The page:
New Delhi [India], September 25 (ANI): Foreign affairs expert Robinder Sachdev has said Canada's allegations against India may be based on intelligence collected by America or England on their own or it may be that Canada asked them to find out some information.
Sachdev was referring to Canadian Prime Minister Justin Trudeau's allegations that the Indian government was behind the fatal shooting of Khalistani terrorist Hardeep Singh Nijjar in Canada.
Najjar, who was wanted in India, was gunned down outside a Gurdwara, in a parking area in Canada's Surrey, British Columbia on June 18.
Canada recently announced that the intelligence it is using to investigate the Nijjar case has got inputs from one of the other five Eye country members.
The Five Eyes is an intelligence alliance comprising Australia, Canada, New Zealand, the US and the UK.
Sachdev said:"Most probably, given the geographic understandings, it would have been maybe America or England who had collected some intelligence on their own, or Canada asked them to find out some information that would also be so.""And they collected some information and passed it back to Canada. So this is certainly becoming a concerning matter. Canada has an inquiry underway already, and in that inquiry also, I think the Five Eye countries would be collaborating with Canada when they're sharing the information."The foreign affairs expert said Canada, the US are pressing India to share or cooperate but India is pushing it back.
"So, the Canadians are continuing with the inquiry. The problem will get bigger now when the Canadians say that their inquiry is completed, maybe in two weeks, four weeks, four months, whichever time, then it will be a decision time for Canada, the US, England to decide what to do and for India also to decide what to do."Speaking on the Five Eyes, Sachdev said it is the most sophisticated electronic intelligence gathering network of five countries. It was set up just after the Second World War, initially with the United States and England for intelligence sharing because during the Second World War, they were already intelligent sharingAfter the Second World War, the two countries added Canada and then added Australia and New Zealand as a network where intelligence would be shared between these countries.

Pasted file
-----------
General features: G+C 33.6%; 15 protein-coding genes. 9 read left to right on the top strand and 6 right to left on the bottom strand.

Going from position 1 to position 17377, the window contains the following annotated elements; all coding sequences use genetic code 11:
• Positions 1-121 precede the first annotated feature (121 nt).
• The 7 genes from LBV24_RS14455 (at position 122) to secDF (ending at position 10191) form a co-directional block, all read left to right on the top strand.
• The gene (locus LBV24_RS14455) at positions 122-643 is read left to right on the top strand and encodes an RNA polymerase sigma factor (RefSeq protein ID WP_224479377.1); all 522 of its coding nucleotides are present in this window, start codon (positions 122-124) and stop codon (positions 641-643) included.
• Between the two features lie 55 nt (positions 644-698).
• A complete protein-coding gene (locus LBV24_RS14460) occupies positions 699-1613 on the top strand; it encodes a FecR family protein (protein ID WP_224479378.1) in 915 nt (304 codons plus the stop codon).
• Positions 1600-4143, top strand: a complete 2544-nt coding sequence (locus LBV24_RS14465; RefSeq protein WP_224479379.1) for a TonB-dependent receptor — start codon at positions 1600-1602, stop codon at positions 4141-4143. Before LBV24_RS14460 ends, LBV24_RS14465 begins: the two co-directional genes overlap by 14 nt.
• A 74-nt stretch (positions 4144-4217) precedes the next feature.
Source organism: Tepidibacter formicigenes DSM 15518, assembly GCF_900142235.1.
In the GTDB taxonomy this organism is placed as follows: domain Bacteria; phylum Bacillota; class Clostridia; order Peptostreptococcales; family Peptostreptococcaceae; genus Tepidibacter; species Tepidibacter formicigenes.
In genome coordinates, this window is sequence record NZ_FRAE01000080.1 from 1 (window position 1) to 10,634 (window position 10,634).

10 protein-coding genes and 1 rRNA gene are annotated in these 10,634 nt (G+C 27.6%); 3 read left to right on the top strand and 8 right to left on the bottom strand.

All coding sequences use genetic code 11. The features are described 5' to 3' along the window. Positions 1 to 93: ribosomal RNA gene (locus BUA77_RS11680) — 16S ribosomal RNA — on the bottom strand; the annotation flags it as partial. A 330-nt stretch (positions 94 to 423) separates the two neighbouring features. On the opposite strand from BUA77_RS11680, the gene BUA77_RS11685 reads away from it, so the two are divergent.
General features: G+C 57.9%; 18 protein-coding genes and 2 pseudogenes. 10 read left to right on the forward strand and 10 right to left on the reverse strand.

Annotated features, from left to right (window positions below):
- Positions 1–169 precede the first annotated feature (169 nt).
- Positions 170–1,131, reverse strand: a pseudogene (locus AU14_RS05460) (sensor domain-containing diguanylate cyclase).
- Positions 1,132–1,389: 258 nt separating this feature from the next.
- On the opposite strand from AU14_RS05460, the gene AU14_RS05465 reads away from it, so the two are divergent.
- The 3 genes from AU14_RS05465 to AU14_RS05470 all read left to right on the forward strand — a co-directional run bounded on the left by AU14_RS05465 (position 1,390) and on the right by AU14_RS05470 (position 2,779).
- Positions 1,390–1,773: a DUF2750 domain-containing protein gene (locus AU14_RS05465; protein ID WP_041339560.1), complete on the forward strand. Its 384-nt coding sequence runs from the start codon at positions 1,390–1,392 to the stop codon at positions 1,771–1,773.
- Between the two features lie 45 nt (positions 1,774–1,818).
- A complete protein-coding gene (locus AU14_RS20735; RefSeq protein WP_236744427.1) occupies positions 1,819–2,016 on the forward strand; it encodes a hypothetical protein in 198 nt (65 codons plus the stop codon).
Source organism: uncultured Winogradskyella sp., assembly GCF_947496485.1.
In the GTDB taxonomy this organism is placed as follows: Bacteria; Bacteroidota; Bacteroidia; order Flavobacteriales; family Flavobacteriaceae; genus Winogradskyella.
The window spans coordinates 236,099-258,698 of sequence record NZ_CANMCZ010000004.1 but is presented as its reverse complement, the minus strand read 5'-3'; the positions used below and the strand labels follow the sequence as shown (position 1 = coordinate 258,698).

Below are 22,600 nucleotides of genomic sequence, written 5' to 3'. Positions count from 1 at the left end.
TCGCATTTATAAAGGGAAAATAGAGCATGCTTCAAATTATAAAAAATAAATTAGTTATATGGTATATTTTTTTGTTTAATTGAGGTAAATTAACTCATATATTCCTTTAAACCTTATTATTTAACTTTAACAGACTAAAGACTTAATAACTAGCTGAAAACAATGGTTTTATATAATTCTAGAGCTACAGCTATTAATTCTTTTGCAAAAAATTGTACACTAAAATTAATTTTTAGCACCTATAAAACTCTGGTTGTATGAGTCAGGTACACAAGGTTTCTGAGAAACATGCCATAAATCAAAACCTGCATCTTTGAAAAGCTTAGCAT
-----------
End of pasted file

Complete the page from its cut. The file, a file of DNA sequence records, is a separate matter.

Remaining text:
"They have highly sophisticated and very deep capabilities and technologies. The American National Security Agency. The British have the general communication headquarters, the GCHQ. The GCHQ has very deep capabilities of gathering signal intelligence from telephonic, wireless, satellite, whichever signals, and then of course, the Australians and New Zealand, they have their own," Sachdev said.
"So mainly, I think the work which they are able to focus more is electronic intelligence, which they call as signal intelligence. But at the same time, these five countries also hugely collaborate in what they call human intelligence, physical spying by physical people. They do both of these things and collect that information and share with each other," he said.
Meanwhile, US Ambassador to Canada David Cohen has said it was "shared intelligence among Five Eyes partners" that led the Trudeau administration to make the claim of a potential link between "agents" of the Indian government and the killing of separatist Sikh leader Hardeep Singh Nijjar.
"I will say this was a matter of shared intelligence information. There was a lot of communication between Canada and the United States about this, and I think that's as far as I'm comfortable going," Cohen told Canada's CTV News in an interview.
However, Cohen refrained from detailing the type of intelligence shared by the Five Eyes partners with the Canadian government. (ANI)